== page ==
thousands of places in many countries where residents can drop off all
household waste products, even books, papers and clothing and other
reusable items for disposal or recycle. In the US black, green and blue
containers are used for household, vegetative and recyclable waste
before the collection trucks haul them away to dump sites. The
zero-waste philosophy is practised like a war strategy.
Catching on fast
The efforts are catching on in school cafeterias, national parks,
restaurants, stadiums and corporations as the list of recyclable
materials gets longer: aluminum, glass, paper, tyres, batteries and
household appliances stack up by the ton every month-in three 55
gallon-sized containers in every home.
Food waste accounts for about 13 percent of total trash nationally.
This is the next big frontier. When stale bread, vegetable matter and
last week's leftovers go to landfills, they do not return the nutrients
they pulled from the soil while growing. As waste decomposes without
oxygen, methane a potent heat-trapping gas is generated. New decomposing
methods now break down left-over food waste to produce nonchemical
fertilizer with no methane by-product. Compostable product industry had
doubled since 2006 in the US and many had moved on to producing items
like shopping bags and food packaging.
Another serious hazard to the environment felt in the West and
rapidly imitated all over the world are household electronic gadgets
with insatiable power consumption estimated at 15 percent of all
household power demand and would triple in this decade. Personal plasma
TVs, iPods, game consoles, camcorders, home projectors and many other
appliances overwhelm living space today-over 25 electronic gadgets and
multiplicity of appliances are used by an average family in the West.
Most of these gadgets need to be dormant when not in use preventing them
from using power while they await a signal from a remote control or wait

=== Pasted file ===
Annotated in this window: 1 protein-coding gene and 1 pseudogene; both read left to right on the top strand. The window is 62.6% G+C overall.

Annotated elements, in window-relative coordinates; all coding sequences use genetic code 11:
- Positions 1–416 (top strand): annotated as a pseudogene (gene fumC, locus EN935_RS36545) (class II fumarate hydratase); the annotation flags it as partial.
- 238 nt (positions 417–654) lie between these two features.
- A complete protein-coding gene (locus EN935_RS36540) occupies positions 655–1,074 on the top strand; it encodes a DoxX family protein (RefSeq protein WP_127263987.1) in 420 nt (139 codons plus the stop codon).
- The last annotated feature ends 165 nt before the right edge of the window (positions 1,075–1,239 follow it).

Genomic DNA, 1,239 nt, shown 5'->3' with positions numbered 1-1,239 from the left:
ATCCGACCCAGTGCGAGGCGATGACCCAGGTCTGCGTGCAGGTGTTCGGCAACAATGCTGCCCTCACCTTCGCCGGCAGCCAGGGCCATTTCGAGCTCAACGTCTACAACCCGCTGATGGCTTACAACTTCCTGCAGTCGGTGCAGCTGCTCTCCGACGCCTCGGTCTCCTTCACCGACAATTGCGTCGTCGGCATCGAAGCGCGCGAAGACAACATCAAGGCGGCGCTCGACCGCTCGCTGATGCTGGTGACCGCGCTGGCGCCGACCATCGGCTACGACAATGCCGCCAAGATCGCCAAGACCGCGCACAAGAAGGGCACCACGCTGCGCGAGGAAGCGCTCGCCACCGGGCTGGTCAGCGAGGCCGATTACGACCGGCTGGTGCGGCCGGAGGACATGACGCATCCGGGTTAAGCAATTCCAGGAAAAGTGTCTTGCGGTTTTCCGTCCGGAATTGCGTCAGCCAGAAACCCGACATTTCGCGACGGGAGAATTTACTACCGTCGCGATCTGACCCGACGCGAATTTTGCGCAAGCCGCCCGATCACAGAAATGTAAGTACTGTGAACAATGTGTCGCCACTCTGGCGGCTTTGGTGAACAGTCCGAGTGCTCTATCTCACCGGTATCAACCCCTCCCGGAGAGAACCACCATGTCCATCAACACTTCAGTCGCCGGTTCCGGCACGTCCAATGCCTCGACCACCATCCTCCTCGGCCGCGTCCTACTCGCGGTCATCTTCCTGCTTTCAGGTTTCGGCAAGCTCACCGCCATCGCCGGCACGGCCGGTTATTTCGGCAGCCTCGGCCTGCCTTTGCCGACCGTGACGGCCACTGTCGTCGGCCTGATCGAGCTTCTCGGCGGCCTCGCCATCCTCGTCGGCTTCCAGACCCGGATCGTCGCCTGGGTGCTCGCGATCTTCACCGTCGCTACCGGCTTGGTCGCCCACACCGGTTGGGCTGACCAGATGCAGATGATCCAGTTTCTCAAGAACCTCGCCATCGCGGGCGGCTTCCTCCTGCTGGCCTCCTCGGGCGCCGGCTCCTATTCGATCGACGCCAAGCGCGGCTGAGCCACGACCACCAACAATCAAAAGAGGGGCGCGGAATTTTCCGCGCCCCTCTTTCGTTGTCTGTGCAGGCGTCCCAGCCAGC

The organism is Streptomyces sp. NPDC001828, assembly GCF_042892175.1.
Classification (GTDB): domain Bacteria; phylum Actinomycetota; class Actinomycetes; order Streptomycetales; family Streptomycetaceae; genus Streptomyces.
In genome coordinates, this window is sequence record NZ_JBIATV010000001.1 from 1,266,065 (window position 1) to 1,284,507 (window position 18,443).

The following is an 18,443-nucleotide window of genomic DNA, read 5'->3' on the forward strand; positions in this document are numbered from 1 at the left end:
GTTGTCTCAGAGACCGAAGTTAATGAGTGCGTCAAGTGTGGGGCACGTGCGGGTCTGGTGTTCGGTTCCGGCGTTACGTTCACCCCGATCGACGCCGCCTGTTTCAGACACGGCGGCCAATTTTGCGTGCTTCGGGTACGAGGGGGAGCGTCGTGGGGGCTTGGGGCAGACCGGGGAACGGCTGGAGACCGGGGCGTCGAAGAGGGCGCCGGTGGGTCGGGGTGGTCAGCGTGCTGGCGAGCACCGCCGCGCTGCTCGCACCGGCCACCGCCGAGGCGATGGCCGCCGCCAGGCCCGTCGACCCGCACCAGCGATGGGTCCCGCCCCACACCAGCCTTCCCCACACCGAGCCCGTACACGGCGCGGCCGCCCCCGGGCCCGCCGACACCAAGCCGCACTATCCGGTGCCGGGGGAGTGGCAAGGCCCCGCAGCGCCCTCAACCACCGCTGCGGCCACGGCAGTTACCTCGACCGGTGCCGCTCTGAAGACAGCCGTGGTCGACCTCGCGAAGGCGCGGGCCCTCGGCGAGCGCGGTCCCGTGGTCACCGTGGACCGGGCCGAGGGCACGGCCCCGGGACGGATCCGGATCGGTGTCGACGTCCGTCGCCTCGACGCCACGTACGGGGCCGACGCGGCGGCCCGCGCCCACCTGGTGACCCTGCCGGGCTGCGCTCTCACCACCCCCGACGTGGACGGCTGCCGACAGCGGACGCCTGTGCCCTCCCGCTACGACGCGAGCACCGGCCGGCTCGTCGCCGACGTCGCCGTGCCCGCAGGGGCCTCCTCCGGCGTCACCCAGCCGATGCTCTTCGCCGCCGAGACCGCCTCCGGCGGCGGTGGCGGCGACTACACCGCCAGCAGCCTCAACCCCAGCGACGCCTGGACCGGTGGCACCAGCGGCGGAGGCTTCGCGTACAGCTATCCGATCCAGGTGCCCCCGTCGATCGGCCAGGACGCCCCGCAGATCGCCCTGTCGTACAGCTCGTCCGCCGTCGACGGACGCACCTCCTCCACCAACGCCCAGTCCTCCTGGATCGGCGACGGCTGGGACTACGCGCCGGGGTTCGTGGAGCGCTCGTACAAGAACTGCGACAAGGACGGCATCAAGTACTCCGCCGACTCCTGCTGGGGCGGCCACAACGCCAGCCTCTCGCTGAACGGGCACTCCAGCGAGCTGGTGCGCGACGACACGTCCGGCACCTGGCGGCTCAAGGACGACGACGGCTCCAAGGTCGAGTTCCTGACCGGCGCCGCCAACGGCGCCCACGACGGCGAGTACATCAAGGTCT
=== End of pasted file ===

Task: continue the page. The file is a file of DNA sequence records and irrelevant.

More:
to record a television program.
National power grid
I will end on a local note: Sri Lankans' dedication to a greener
culture brings to light the singularity of purpose required to fight
global warming. For starters, Sri Lanka just announced the extension of
transmission lines and 31 grid sub-stations will be added to the
National Grid to ease the distribution of electricity from the
Norochcholai and Trincomalee power plants, and areas affected by war.
Work has already commenced costing over Rs. 11,000 million, in line with
the development of the North and East of the country.
What exactly would a smart grid look like, many would ask? It is tied
to overall conservancy. The grid is vital to power distribution. These
upgrades are needed now not light years away because sensors and digital
relays installed on power lines for example, help power utilities to
operate systems with greater efficiency and reliability. A start to
bring innovation is essential to power conservation.
Smart meters are another idea that is popular in many countries. They
are tied to power-lines, radio or cellular-network connections so that
location of outages can be detected soon. They can determine the
location of outages more easily, and staff need not be sent to read
meters, or turn the power on or off at a particular property. As the
world readies for technologies such as rooftop solar panels or backyard
wind-turbines a smart grid could be a major component of power
distribution as well as means of charging of electric vehicles of the